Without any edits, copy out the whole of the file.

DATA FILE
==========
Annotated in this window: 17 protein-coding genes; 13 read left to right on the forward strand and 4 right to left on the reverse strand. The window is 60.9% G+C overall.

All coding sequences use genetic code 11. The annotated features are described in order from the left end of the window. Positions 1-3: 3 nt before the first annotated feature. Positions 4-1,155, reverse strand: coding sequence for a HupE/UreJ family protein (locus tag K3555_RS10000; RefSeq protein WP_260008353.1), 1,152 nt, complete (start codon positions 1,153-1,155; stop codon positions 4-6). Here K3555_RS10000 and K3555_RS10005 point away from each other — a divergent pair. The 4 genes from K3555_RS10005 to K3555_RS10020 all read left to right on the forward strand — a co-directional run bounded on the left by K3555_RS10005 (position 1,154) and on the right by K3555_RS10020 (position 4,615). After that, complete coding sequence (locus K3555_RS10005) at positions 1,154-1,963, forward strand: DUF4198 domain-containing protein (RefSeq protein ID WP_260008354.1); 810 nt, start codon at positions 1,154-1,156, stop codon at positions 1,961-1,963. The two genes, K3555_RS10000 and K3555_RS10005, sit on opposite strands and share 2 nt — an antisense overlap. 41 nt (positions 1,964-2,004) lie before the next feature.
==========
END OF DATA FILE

Annotated in this window: 17 protein-coding genes; 13 read left to right on the forward strand and 4 right to left on the reverse strand. The window is 60.9% G+C overall.

All coding sequences use genetic code 11. The annotated features are described in order from the left end of the window. Positions 1-3: 3 nt before the first annotated feature. Positions 4-1,155, reverse strand: coding sequence for a HupE/UreJ family protein (locus tag K3555_RS10000; RefSeq protein WP_260008353.1), 1,152 nt, complete (start codon positions 1,153-1,155; stop codon positions 4-6). Here K3555_RS10000 and K3555_RS10005 point away from each other — a divergent pair. The 4 genes from K3555_RS10005 to K3555_RS10020 all read left to right on the forward strand — a co-directional run bounded on the left by K3555_RS10005 (position 1,154) and on the right by K3555_RS10020 (position 4,615). After that, complete coding sequence (locus K3555_RS10005) at positions 1,154-1,963, forward strand: DUF4198 domain-containing protein (RefSeq protein ID WP_260008354.1); 810 nt, start codon at positions 1,154-1,156, stop codon at positions 1,961-1,963. The two genes, K3555_RS10000 and K3555_RS10005, sit on opposite strands and share 2 nt — an antisense overlap. 41 nt (positions 1,964-2,004) lie before the next feature.